The DA paradigm of optimally combining observations and model has a wide range of applications. However, an existing hurdle impeding the incorporation of data into pre-existing dynamical models is the lack of readily available software packages capable of bridging the two sources of information: model and observations. This is the motivation behind ParticleDA.jl: to provide a generic and user-friendly framework to enable the incorporation of particle filtering techniques with pre-existing numerical models. ParticleDA.jl is an open-source package in Julia which provides efficient implementations of several particle filter algorithms and also importantly offers an extensible framework to allow the simple addition of new filter implementations. It has been developed to be agnostic to the forward model to ensure applicability in a wide range of settings, and emphasis has been placed on computational efficiency and scalability on high-performance computing systems. Initial efforts have been focused on integration with spatially dependent numerical models; however the implementation is applicable to a much more general class of state space models (see Sect. 2), allowing incorporation in a broad range of applications.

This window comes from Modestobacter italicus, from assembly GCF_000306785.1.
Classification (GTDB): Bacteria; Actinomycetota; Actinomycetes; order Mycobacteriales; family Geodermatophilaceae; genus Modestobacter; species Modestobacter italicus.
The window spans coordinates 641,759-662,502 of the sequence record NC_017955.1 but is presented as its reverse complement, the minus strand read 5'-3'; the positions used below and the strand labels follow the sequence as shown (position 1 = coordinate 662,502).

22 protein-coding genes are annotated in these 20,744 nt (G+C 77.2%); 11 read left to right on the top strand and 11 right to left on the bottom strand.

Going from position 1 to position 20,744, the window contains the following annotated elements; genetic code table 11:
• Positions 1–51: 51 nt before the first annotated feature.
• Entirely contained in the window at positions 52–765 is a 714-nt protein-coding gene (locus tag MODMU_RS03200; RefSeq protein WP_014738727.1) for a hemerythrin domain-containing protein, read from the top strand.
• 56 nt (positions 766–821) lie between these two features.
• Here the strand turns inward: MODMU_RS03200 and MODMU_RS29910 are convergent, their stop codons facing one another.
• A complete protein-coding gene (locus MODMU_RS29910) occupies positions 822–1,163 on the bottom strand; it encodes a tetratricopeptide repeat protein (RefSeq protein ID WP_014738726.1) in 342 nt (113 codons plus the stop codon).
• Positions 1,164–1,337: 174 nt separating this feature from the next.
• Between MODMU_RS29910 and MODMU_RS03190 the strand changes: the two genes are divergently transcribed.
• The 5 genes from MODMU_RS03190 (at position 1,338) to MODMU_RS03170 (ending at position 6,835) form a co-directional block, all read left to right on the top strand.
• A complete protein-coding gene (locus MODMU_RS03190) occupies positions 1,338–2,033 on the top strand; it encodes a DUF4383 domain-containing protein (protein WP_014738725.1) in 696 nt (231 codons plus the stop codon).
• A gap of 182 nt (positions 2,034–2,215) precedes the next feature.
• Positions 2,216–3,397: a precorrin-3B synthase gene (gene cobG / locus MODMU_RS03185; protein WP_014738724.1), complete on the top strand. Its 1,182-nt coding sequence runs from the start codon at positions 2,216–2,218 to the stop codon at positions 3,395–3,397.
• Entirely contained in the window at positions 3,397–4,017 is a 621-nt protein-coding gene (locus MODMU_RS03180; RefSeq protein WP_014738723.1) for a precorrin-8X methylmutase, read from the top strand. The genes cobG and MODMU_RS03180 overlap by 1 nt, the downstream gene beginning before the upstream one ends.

For a specific class of state space models with additive Gaussian state and observation noise, as well as linear observation operators, ParticleDA.jl allows particle filtering with the so-called “locally optimal” proposal distribution. Though the latter is not amongst the latest contributions in the PF literature (e.g. Doucet et al., 2000), it has not been extensively explored in the systems driven by high-dimensional *partial differential equations* (PDEs), which we use as case studies in this work. As noted in Snyder (2011), improved proposals used within PFs can in practice significantly improve the performance of the algorithm but by themselves do not overcome the curse of dimensionality. Our numerical experiments illustrate that ParticleDA.jl can already be usefully applied in practice to models with moderately high dimensions; however, an important line of future work will be extending the framework with additional filter implementation incorporating approaches such as localization and tempering to allow scaling to very high-dimensional settings.